Spiced wine and good health to you

I read mostly novels with a smattering of magazines, but I’m fortunate to get vicarious pleasure from the constant string of non-fiction that passes through The Professor’s hands. She’s currently reading I’m a Stranger Here Myself, by Bill Bryson, an American who lived in England for over 20 years. The book is a very entertaining read, each chapter highlighting some small piece of the culture shock he experienced upon return to his native country.

On p. 156, he discusses the origin of “wassailing,” a custom that I suspect most Americans know of from the Christmas carol. I remember learning during one of the times that I sang this song in high school or college choir that the term referred both to a spiced wine, and to the act of going out and singing “wassail” to folks–i.e., caroling. But Mr. Bryson shed new light on this for me.

He learned from the 1923 T.G. Crippen book Christmas and Christmas Lore that “[i]n Anglo-Saxon times…it was customary for someone offering a drink to say ‘Wassail!’ and for the recipient to respond ‘Drinkhail!'” The word was originally a salutation, coming from the Old Norse ves heil, meaning “in good health.” (And by-the-by, “salutation” comes from a root meaning health as well.)

You can picture only a short jump to the expression becoming a toast. Think of Italian salute. In English, probably the most used toast is “cheers,” but the less common “to your health” also sounds appropriate.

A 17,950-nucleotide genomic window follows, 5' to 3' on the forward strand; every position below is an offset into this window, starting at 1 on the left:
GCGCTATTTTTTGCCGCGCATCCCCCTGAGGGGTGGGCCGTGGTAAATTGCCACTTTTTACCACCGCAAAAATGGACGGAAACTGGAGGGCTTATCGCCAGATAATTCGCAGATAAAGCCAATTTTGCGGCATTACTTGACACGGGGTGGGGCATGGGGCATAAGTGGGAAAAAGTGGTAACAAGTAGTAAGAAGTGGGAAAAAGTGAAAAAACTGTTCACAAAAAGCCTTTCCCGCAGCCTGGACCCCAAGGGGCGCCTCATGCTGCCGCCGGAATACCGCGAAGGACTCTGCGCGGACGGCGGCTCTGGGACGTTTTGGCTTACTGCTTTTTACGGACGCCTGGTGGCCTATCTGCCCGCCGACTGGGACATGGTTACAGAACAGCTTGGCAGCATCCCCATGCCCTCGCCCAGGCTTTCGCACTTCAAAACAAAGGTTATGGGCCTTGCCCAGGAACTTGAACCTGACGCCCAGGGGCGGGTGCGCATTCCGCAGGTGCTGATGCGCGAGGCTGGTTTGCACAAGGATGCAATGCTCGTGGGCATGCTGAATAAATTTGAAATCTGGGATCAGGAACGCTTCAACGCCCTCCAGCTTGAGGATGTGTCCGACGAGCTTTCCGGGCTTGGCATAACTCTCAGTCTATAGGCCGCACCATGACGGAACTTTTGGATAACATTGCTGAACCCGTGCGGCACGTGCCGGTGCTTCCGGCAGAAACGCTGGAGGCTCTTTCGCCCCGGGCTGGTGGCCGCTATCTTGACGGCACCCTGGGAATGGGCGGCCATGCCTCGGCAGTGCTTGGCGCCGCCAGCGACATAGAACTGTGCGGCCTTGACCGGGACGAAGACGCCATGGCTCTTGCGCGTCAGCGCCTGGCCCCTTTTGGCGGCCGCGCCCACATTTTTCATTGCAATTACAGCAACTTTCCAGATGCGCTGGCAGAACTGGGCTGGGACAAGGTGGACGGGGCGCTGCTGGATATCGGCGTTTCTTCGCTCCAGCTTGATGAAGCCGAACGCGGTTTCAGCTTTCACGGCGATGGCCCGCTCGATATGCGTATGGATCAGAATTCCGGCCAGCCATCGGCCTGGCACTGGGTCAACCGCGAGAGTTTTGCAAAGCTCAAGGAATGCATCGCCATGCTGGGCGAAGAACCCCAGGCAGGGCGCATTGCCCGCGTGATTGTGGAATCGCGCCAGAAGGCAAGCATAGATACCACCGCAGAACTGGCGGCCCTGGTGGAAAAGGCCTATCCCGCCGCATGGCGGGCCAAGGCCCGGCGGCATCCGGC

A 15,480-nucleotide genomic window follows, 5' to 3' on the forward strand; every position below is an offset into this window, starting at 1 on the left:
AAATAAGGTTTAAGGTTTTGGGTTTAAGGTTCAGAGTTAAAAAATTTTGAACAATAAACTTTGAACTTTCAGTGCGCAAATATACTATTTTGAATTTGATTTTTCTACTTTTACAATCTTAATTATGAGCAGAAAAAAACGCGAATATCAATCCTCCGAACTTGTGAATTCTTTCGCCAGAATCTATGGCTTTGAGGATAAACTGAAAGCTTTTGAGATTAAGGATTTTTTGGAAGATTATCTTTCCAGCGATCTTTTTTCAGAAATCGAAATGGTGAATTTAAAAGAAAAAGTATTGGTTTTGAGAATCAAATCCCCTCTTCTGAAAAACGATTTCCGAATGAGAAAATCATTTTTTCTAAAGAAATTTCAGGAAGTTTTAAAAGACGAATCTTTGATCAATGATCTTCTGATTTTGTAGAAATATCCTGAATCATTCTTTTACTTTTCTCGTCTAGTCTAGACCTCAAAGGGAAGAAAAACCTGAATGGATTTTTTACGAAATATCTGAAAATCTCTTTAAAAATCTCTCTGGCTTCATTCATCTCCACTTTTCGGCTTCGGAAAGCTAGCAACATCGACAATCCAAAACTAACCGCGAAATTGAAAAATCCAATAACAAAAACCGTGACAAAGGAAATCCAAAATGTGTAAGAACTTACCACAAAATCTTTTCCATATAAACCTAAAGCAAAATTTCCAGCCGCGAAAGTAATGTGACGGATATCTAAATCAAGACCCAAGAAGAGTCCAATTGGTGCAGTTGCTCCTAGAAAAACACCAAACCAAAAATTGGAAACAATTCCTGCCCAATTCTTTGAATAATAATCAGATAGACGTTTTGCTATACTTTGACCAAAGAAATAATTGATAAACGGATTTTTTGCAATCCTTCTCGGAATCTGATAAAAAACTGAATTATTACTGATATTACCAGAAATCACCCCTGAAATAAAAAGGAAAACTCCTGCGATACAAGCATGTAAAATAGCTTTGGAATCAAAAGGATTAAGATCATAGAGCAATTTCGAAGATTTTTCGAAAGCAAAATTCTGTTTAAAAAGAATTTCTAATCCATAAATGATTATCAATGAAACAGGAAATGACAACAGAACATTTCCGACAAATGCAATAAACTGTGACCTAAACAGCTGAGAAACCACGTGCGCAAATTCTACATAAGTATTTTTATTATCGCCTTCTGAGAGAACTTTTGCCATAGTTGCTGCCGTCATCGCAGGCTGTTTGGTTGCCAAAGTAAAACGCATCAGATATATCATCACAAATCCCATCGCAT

“Hail” as a salutation is also related to “hale,” meaning healthy, and to “whole.” (The Oxford Dictionary of English tells me that the wh- sound was a 15th century dialectal variation.) While we equate “whole” more with “entire” now, we can still see the relationship in “wholesome,” which means healthy. “Holistic” is related, but is a 1926 intentional introduction by J.C. Smuts, who wrote the founding work of this philosophy, Holism and Evolution. Ironically and sadly, the most iconic use of this prolific root in recent times was seen in Germany in the ’30s and ’40s. How obscene is it to wish heil to one of the most abominable mass murderers ever seen?

Given short life spans and a lack of central heating in the pre-antibiotic world, one can see how wishing health on those you meet would become a common practice. I wish the same to you.

About Verla

Wordfreak. Retired private investigator and Spanish court interpreter. Erstwhile librarian. Texan by birth, cheesehead by upbringing, latina by soul, in New Mexico by choice. Lover of things purple. Passionate participant in the Librivox audiobook recording project. We record books that are in the public domain in the U.S. The recordings are then placed in the public domain themselves.
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